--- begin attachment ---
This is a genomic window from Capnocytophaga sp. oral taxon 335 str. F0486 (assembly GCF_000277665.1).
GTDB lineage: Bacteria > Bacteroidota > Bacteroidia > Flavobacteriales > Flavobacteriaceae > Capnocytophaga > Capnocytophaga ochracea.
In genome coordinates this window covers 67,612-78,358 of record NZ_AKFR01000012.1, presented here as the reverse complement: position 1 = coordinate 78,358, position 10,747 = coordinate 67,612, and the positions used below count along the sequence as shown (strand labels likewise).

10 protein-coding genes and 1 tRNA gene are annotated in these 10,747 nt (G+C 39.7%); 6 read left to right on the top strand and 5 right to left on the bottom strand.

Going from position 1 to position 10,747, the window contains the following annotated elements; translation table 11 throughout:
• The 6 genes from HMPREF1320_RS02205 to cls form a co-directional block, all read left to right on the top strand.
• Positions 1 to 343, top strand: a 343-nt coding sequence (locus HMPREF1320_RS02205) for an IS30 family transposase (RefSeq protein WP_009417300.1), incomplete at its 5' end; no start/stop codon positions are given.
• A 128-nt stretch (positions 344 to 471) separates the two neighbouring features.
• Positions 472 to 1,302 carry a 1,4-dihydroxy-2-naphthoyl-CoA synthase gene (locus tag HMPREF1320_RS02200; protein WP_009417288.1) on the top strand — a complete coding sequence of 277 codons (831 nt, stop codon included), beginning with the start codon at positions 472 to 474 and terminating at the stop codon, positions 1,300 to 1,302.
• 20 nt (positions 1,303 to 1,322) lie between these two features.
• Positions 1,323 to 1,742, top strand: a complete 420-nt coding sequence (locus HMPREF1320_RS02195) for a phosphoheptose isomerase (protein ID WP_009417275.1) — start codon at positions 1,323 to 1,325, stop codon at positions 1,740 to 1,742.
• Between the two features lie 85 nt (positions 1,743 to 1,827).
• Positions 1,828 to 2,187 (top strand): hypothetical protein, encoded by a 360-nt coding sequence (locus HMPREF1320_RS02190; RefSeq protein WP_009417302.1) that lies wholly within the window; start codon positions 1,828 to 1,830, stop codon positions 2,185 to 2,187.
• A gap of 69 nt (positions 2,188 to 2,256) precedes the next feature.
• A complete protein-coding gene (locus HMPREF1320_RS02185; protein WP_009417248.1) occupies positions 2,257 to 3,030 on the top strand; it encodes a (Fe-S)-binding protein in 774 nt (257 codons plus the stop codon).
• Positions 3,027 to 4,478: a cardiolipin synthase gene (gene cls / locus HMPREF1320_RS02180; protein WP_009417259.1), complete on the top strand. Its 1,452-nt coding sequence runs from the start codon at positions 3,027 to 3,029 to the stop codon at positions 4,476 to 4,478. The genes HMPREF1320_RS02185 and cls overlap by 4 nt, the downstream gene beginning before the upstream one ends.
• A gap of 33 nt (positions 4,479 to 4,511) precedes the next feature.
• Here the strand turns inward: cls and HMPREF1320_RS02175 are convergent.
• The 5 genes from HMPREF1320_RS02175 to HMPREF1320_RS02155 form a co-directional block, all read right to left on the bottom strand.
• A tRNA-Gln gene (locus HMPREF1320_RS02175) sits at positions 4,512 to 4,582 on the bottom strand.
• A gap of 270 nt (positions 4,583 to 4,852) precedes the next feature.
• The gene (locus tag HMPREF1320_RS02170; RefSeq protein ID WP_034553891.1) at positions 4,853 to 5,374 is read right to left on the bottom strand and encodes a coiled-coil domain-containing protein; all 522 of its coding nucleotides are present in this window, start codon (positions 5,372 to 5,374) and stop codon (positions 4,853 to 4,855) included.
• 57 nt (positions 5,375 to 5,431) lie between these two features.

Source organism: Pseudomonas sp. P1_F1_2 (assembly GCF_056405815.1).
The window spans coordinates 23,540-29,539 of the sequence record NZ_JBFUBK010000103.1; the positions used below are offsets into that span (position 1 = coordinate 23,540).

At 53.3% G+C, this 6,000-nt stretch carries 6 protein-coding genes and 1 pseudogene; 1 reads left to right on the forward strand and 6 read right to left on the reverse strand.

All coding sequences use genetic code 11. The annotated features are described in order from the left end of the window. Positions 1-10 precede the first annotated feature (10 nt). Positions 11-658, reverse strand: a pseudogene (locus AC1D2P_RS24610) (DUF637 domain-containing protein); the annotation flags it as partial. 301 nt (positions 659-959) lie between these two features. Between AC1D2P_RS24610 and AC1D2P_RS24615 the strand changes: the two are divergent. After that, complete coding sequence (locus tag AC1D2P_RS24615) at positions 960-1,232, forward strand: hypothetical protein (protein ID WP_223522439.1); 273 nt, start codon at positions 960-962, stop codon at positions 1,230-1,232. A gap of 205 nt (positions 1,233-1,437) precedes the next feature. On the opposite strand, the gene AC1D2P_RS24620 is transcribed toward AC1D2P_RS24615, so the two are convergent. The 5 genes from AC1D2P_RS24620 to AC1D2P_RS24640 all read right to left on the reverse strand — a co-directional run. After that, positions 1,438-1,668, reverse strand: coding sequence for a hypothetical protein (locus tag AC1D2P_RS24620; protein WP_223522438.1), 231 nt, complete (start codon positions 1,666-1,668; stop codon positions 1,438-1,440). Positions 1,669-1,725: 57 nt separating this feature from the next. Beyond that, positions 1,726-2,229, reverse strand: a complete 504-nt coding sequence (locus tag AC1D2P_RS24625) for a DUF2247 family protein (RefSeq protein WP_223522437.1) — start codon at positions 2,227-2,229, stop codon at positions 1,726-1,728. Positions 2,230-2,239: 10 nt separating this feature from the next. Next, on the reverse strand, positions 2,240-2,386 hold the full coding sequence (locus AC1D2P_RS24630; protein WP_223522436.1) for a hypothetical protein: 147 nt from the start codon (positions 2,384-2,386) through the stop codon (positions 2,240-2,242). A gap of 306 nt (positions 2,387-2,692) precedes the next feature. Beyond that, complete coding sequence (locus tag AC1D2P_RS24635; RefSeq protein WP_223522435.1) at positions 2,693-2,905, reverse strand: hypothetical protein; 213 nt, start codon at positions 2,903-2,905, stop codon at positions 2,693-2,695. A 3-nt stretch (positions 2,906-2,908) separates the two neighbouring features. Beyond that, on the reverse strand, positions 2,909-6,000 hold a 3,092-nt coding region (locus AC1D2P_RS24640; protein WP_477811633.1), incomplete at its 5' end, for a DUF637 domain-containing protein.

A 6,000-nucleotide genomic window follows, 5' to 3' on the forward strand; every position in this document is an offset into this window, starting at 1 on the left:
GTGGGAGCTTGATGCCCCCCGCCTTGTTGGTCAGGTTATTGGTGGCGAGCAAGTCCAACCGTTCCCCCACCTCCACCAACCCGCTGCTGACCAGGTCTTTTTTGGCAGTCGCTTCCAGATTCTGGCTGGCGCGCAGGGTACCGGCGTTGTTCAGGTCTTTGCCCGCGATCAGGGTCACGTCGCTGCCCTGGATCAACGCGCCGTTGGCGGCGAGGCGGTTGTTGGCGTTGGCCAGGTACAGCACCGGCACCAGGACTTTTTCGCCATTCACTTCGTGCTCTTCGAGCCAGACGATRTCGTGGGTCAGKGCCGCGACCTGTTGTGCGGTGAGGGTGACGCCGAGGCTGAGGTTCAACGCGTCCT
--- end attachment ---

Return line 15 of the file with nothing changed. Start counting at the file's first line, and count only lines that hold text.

• A complete protein-coding gene (locus HMPREF1320_RS02185; protein WP_009417248.1) occupies positions 2,257 to 3,030 on the top strand; it encodes a (Fe-S)-binding protein in 774 nt (257 codons plus the stop codon).